I also have some 300-grain custom loads at 2975 fps: 5895 ft/lbs and an F-number of 801. They travel flatter—the same trajectory as a 165-grain .30-06 bullet, by design—but they're absolute hell to shoot, easily the worst recoil I have ever experienced in my life. The rifle is big and heavy, but it has great sights and a fancy single-set trigger.

Another excellent choice (and there are some bullet options here, as well) is my "sporterized" military Brno 98 Mauser, also Czech-made, which began as a "wildcat" project—meaning that you have to make your own ammunition for it, because no factory does—and with the guidance and help of my friend, gunsmith Roger Owen, took ten long years to complete, by which time the cartridge, the time-honored and distinguished .35 Whelen, had at last become a standard commercial offering.

The simplest way to make a wildcat cartridge is to squeeze down or open up the neck of a factory cartridge to accept a different-sized bullet (for a different-sized barrel, of course). The old, familiar .30-06 has been the parent of many a wildcat cartridge, and not a few of them have graduated to become commercial offerings. My wife's .270 Winchester is an example, the .308" of the "Ought-Six" reduced to .277", which may not seem like much, but makes a hell of a difference, ballistically.

The Whelen cartridge goes the other way, from .308" to .358". The two best bullets weigh 250 grains and 225. For mathematical reasons I won't go into here, unless somebody asks me to, my choice is the 225 (again, in part, because it duplicates the flight-path of the best .30-06 bullet). But I may have to recalculate where American Bison are concerned.

The 250-grain round-nosed bullet moves out at 2623 fps, yielding 3535 ft/lbs and an F-number of 356 (I actually have some doubts about these factory numbers that I won't go into here). The 225-grain, which is a real peach, ballistically, gives us 2613 fps, 3412 ft/lbs, and an F-number of 343 which I believe is a bit more realistic. The excellent pointed, "boat-tailed" 225 reaches further and retains more of its energy.

It's said that the .35 Whelen is good for any big game in North America and would probably work for elephant except that most African countries require .375 caliber. The rifle itself, a barrelled military action with a "ghost ring" rear sight in a fine Ramline injection molded stock is relatively light and handles well, despite its army trigger.

My third choice for hunting buffalo is the lever action Marlin Model 1895CB (for "cowboy") I waited many years to acquire, a 26"- barrelled rifle, not a carbine, bored for .45/70, a cartridge first introduced in 1873. The tubular magazine beneath its barrel holds nine rounds. It has a very good ghost-ring rear sight and a hooded front sight.

The .45/70 is a cartridge that won't lie down and die, but keeps coming back, every time somebody needs a heavy hitter in dense brush. I gather it's popular with today's cowboy competition shooters. I fired my first .45/70 from a trapdoor Springfield 45 years ago, at a gooseberry bush that was 1800 yards away, and actually hit the bush. On the prairie, although it wasn't the favorite of commercial hunters, it has probably killed more buffalo than any other cartridge still in use.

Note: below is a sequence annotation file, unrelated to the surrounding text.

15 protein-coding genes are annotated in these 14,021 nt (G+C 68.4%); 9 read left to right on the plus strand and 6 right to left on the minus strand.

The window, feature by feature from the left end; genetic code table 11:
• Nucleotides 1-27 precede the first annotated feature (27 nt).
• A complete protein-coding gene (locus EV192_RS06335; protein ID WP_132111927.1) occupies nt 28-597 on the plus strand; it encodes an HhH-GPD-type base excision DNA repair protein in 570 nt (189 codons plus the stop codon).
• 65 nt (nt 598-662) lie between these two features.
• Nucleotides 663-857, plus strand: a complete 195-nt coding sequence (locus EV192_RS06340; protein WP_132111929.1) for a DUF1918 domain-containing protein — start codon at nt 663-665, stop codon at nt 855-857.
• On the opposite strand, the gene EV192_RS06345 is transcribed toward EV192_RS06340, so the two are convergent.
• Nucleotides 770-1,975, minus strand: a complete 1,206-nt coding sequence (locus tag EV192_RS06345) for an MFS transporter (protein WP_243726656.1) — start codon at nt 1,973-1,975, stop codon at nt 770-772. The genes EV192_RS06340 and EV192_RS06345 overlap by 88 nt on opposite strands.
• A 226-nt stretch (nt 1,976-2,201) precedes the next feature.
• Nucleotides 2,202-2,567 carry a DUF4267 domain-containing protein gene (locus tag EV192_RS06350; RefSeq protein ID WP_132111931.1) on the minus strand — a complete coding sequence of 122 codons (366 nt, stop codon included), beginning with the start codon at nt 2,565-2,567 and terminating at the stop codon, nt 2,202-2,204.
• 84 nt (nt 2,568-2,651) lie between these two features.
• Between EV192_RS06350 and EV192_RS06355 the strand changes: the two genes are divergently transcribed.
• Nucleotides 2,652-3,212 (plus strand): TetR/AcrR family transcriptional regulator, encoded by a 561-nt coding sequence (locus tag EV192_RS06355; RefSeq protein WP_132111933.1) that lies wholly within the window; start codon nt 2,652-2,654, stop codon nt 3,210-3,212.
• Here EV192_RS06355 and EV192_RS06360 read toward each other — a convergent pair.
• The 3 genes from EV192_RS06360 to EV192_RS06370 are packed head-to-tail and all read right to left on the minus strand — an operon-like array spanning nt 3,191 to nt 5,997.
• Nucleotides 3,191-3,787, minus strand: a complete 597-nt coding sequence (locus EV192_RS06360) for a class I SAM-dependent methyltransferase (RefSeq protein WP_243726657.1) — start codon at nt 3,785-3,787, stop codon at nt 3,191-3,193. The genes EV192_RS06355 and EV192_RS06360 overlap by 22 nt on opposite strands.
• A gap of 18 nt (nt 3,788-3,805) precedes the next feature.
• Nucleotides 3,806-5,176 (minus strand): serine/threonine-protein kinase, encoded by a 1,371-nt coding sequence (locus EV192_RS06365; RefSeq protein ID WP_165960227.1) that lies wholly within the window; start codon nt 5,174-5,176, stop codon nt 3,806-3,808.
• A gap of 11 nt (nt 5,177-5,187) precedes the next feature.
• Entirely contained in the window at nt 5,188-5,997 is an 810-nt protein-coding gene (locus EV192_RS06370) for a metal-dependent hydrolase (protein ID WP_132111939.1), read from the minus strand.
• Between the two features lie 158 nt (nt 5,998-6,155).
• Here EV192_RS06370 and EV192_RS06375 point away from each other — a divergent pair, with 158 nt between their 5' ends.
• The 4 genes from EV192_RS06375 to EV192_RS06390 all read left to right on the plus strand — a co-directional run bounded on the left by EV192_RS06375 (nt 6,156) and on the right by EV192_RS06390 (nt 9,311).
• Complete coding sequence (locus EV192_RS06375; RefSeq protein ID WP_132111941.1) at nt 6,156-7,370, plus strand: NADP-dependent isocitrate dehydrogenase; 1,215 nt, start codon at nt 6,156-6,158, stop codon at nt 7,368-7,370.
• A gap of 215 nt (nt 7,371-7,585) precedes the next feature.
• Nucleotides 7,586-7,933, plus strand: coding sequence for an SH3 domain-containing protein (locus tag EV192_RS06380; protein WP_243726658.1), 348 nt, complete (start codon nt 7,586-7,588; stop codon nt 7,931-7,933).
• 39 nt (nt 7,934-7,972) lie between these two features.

Bullets for .45/70 range in weight from 500 grains, through the classic military 405, down to 300. I use the last weight, a jacketed softpoint, because it shoots flatter than any other in this caliber. The Federal commercial load runs at 1880 fps (yes, it seems turtle- slow to me, too) yielding 2354 ft/lbs with an F-number of 388. It may seem like the weakest reed here, but its unfired bullet diameter is what all good little bullets want to achieve by expanding in a big game animal. Its historic track record with buffalo is truly astonishing.

The Marlin 1895CB has the best handling qualities of anything I own, shoots straight and hard, and has surprisingly mild recoil. It has twice the magazine capacity of the other rifles in this essay, although this isn't combat, and it shouldn't count when hunting for sport.

So what should it be? The great African .416 Rigby, the home brewed .35 Whelen, or the venerable .45/70? Which one would you choose?


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Four-time Prometheus Award-winner L. Neil Smith has been called one of the world's foremost authorities on the ethics of self-defense. He is the author of more than 25 books, including The American Zone, Forge of the Elders, Pallas, The Probability Broach, Hope (with Aaron Zelman), and his collected articles and speeches, Lever Action, all of which may be purchased through his website "The Webley Page" at lneilsmith.org.

Ceres, an exciting sequel to Neil's 1993 Ngu family novel Pallas is currently running as a free weekly serial at www.bigheadpress.com/lneilsmith/?page_id=53

Neil is presently at work on Ares, the middle volume of the epic Ngu Family Cycle, and on Where We Stand: Libertarian Policy in a Time of Crisis with his daughter, Rylla.

See stunning full-color graphic-novelizations of The Probability Broach and Roswell, Texas which feature the art of Scott Bieser at www.BigHeadPress.com Dead-tree versions may be had through the publisher, or at www.Amazon.com where you will also find Phoenix Pick editions of some of Neil's earlier novels. Links to Neil's books at Amazon.com are on his website